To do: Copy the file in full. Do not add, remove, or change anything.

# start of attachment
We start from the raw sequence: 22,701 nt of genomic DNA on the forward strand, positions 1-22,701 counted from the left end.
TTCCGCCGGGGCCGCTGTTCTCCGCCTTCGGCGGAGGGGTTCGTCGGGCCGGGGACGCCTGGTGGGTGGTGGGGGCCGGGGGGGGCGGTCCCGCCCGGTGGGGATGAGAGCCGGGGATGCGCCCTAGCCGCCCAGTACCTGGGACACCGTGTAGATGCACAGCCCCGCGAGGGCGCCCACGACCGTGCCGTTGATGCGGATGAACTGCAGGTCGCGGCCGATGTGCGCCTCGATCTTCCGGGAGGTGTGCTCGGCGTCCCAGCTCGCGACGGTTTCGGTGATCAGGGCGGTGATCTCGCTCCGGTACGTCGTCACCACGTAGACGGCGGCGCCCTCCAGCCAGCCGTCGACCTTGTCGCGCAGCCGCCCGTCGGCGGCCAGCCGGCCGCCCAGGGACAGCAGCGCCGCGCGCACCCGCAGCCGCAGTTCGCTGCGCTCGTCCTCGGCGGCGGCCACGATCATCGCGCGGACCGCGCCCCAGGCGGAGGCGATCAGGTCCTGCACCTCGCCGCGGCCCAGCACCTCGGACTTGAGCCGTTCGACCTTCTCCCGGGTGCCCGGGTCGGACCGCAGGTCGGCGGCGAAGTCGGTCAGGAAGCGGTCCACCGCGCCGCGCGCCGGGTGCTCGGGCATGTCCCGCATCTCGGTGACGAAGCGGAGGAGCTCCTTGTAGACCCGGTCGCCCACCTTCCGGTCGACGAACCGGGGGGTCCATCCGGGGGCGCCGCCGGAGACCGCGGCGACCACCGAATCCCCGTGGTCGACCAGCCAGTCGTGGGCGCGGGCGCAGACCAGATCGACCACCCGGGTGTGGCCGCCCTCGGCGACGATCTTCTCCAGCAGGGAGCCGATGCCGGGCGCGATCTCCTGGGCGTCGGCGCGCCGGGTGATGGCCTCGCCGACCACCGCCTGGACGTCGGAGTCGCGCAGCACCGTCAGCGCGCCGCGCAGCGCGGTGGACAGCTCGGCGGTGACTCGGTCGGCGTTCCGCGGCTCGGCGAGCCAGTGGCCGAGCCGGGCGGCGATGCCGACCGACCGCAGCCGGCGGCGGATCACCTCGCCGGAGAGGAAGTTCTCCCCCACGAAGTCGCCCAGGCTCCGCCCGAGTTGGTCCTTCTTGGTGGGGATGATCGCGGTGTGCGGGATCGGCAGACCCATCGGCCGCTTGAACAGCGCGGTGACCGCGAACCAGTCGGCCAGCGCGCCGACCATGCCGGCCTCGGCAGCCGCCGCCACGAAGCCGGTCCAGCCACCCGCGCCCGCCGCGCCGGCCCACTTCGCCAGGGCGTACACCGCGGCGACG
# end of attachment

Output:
We start from the raw sequence: 22,701 nt of genomic DNA on the forward strand, positions 1-22,701 counted from the left end.
TTCCGCCGGGGCCGCTGTTCTCCGCCTTCGGCGGAGGGGTTCGTCGGGCCGGGGACGCCTGGTGGGTGGTGGGGGCCGGGGGGGGCGGTCCCGCCCGGTGGGGATGAGAGCCGGGGATGCGCCCTAGCCGCCCAGTACCTGGGACACCGTGTAGATGCACAGCCCCGCGAGGGCGCCCACGACCGTGCCGTTGATGCGGATGAACTGCAGGTCGCGGCCGATGTGCGCCTCGATCTTCCGGGAGGTGTGCTCGGCGTCCCAGCTCGCGACGGTTTCGGTGATCAGGGCGGTGATCTCGCTCCGGTACGTCGTCACCACGTAGACGGCGGCGCCCTCCAGCCAGCCGTCGACCTTGTCGCGCAGCCGCCCGTCGGCGGCCAGCCGGCCGCCCAGGGACAGCAGCGCCGCGCGCACCCGCAGCCGCAGTTCGCTGCGCTCGTCCTCGGCGGCGGCCACGATCATCGCGCGGACCGCGCCCCAGGCGGAGGCGATCAGGTCCTGCACCTCGCCGCGGCCCAGCACCTCGGACTTGAGCCGTTCGACCTTCTCCCGGGTGCCCGGGTCGGACCGCAGGTCGGCGGCGAAGTCGGTCAGGAAGCGGTCCACCGCGCCGCGCGCCGGGTGCTCGGGCATGTCCCGCATCTCGGTGACGAAGCGGAGGAGCTCCTTGTAGACCCGGTCGCCCACCTTCCGGTCGACGAACCGGGGGGTCCATCCGGGGGCGCCGCCGGAGACCGCGGCGACCACCGAATCCCCGTGGTCGACCAGCCAGTCGTGGGCGCGGGCGCAGACCAGATCGACCACCCGGGTGTGGCCGCCCTCGGCGACGATCTTCTCCAGCAGGGAGCCGATGCCGGGCGCGATCTCCTGGGCGTCGGCGCGCCGGGTGATGGCCTCGCCGACCACCGCCTGGACGTCGGAGTCGCGCAGCACCGTCAGCGCGCCGCGCAGCGCGGTGGACAGCTCGGCGGTGACTCGGTCGGCGTTCCGCGGCTCGGCGAGCCAGTGGCCGAGCCGGGCGGCGATGCCGACCGACCGCAGCCGGCGGCGGATCACCTCGCCGGAGAGGAAGTTCTCCCCCACGAAGTCGCCCAGGCTCCGCCCGAGTTGGTCCTTCTTGGTGGGGATGATCGCGGTGTGCGGGATCGGCAGACCCATCGGCCGCTTGAACAGCGCGGTGACCGCGAACCAGTCGGCCAGCGCGCCGACCATGCCGGCCTCGGCAGCCGCCGCCACGAAGCCGGTCCAGCCACCCGCGCCCGCCGCGCCGGCCCACTTCGCCAGGGCGTACACCGCGGCGACG